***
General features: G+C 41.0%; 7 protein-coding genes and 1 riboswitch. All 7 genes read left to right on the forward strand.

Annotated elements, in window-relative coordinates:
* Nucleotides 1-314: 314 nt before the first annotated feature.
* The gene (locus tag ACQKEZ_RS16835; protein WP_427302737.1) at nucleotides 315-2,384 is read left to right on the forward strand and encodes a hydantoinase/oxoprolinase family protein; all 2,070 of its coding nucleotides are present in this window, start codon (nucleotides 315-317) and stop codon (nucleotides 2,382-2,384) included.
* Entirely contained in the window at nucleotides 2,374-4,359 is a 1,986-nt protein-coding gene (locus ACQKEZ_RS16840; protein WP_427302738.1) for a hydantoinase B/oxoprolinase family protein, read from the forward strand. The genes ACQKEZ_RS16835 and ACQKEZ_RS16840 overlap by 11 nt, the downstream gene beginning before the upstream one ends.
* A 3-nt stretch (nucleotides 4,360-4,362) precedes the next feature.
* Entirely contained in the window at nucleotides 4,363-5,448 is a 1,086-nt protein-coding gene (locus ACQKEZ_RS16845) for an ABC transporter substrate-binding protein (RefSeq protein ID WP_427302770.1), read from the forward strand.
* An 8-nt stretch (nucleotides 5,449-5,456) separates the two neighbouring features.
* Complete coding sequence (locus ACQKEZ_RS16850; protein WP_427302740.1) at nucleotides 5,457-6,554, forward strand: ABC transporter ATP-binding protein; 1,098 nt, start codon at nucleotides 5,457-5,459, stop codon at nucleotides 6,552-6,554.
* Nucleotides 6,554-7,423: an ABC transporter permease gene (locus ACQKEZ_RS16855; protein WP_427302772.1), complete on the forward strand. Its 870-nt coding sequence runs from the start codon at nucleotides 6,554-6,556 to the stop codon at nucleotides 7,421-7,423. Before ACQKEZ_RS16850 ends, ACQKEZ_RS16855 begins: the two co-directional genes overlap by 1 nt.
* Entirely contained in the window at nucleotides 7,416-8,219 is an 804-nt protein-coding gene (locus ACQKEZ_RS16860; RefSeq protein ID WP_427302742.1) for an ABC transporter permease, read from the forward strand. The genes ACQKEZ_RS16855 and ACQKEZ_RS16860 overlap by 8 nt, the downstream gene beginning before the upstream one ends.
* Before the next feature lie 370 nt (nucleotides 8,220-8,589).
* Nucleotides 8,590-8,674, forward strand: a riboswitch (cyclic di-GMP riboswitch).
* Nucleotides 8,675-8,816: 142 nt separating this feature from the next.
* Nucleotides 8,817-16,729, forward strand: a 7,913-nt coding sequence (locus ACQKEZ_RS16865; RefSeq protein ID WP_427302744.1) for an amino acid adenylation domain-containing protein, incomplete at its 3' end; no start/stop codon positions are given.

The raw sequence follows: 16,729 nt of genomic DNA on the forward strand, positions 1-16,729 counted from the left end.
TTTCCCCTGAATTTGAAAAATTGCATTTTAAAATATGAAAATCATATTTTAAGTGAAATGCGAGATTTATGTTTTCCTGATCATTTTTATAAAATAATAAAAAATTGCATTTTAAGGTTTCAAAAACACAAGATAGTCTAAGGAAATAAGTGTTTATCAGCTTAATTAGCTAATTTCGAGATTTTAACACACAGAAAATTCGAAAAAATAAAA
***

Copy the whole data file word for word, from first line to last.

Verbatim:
General features: G+C 41.0%; 7 protein-coding genes and 1 riboswitch. All 7 genes read left to right on the forward strand.

Annotated elements, in window-relative coordinates:
* Nucleotides 1-314: 314 nt before the first annotated feature.
* The gene (locus tag ACQKEZ_RS16835; protein WP_427302737.1) at nucleotides 315-2,384 is read left to right on the forward strand and encodes a hydantoinase/oxoprolinase family protein; all 2,070 of its coding nucleotides are present in this window, start codon (nucleotides 315-317) and stop codon (nucleotides 2,382-2,384) included.
* Entirely contained in the window at nucleotides 2,374-4,359 is a 1,986-nt protein-coding gene (locus ACQKEZ_RS16840; protein WP_427302738.1) for a hydantoinase B/oxoprolinase family protein, read from the forward strand. The genes ACQKEZ_RS16835 and ACQKEZ_RS16840 overlap by 11 nt, the downstream gene beginning before the upstream one ends.
* A 3-nt stretch (nucleotides 4,360-4,362) precedes the next feature.
* Entirely contained in the window at nucleotides 4,363-5,448 is a 1,086-nt protein-coding gene (locus ACQKEZ_RS16845) for an ABC transporter substrate-binding protein (RefSeq protein ID WP_427302770.1), read from the forward strand.
* An 8-nt stretch (nucleotides 5,449-5,456) separates the two neighbouring features.
* Complete coding sequence (locus ACQKEZ_RS16850; protein WP_427302740.1) at nucleotides 5,457-6,554, forward strand: ABC transporter ATP-binding protein; 1,098 nt, start codon at nucleotides 5,457-5,459, stop codon at nucleotides 6,552-6,554.
* Nucleotides 6,554-7,423: an ABC transporter permease gene (locus ACQKEZ_RS16855; protein WP_427302772.1), complete on the forward strand. Its 870-nt coding sequence runs from the start codon at nucleotides 6,554-6,556 to the stop codon at nucleotides 7,421-7,423. Before ACQKEZ_RS16850 ends, ACQKEZ_RS16855 begins: the two co-directional genes overlap by 1 nt.
* Entirely contained in the window at nucleotides 7,416-8,219 is an 804-nt protein-coding gene (locus ACQKEZ_RS16860; RefSeq protein ID WP_427302742.1) for an ABC transporter permease, read from the forward strand. The genes ACQKEZ_RS16855 and ACQKEZ_RS16860 overlap by 8 nt, the downstream gene beginning before the upstream one ends.
* Before the next feature lie 370 nt (nucleotides 8,220-8,589).
* Nucleotides 8,590-8,674, forward strand: a riboswitch (cyclic di-GMP riboswitch).
* Nucleotides 8,675-8,816: 142 nt separating this feature from the next.
* Nucleotides 8,817-16,729, forward strand: a 7,913-nt coding sequence (locus ACQKEZ_RS16865; RefSeq protein ID WP_427302744.1) for an amino acid adenylation domain-containing protein, incomplete at its 3' end; no start/stop codon positions are given.

The raw sequence follows: 16,729 nt of genomic DNA on the forward strand, positions 1-16,729 counted from the left end.
TTTCCCCTGAATTTGAAAAATTGCATTTTAAAATATGAAAATCATATTTTAAGTGAAATGCGAGATTTATGTTTTCCTGATCATTTTTATAAAATAATAAAAAATTGCATTTTAAGGTTTCAAAAACACAAGATAGTCTAAGGAAATAAGTGTTTATCAGCTTAATTAGCTAATTTCGAGATTTTAACACACAGAAAATTCGAAAAAATAAAA